Wildman Rocketry Giveaway!

# Thread: 12v vs. 125v switches

1. ## 12v vs. 125v switches

I have tried to research this a bit, as I thought I recalled seeing it addressed in an earlier thread, but apparently I am either mistaken or inept.

I have a DPST toggle rated for 20 amps at 240 volts. What is the capacity of this switch at 12 volts? I tried to apply Ohm's Law, as I had a very good estimate of resistance, but I didn't understand the answer. How do they rate a switch if they don't know what the resistance of the circuit will be?

2. ## Re: 12v vs. 125v switches

The switch you describe is good for 20 amps at any voltage 240 or below. Amps are the rate of flow of electrons, as far as a switch is concerned, just need to keep the current from getting so high that it fuses the contact points.

Ohms law only applies to a resistive load, which is not what a switch is in a circuit.

Sometimes you will see a switch rated for moderately higher current if the voltage is a lot lower, because voltage contributes to arcing, which can also result in fusing the contact points.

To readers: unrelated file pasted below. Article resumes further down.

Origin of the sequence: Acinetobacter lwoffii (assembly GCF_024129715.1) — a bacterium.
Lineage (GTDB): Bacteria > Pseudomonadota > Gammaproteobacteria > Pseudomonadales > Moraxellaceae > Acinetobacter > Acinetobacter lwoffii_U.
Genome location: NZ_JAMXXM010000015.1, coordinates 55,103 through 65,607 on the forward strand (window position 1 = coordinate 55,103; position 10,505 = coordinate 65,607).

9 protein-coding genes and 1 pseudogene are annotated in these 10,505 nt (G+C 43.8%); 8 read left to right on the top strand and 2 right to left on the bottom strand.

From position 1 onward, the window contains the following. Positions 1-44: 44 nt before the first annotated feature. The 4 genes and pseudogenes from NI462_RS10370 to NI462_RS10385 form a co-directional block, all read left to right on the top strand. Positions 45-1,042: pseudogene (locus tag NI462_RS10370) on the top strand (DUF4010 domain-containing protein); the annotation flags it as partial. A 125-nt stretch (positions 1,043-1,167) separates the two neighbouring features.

3. ## Re: 12v vs. 125v switches

Switch contact current ratings are often severely derated for DC use. For use with resistive loads (like it will see in a launch controller), your switch should handle the same current at low voltage DC as it will at 240VAC without a problem.

The problems come when an AC rated switch is used to control an inductive load, such as a DC motor. Inductive loads on DC cause severe arcing when the contacts open. And because the current through the circuit is constant (not passing through zero 120 times per second, like it does with AC), an arc may not extinguish once started. The same problem MAY occur in resistive circuits if operated at high DC voltages (like trying to use a 240VAC switch to control 240VDC). Drawing a continuous arc between the contacts will destroy the switch almost immediately.

4. ## Re: 12v vs. 125v switches

20A is 20A. If you push (load) 21A through it at any pressure (voltage), you'll release the "magic smoke".

From Ohm's Law perspective, since R approaches zero, I is undefined. Therefore, E is irrelevant.

Of course, AC voltage/current can be greater, but that's a little more math.

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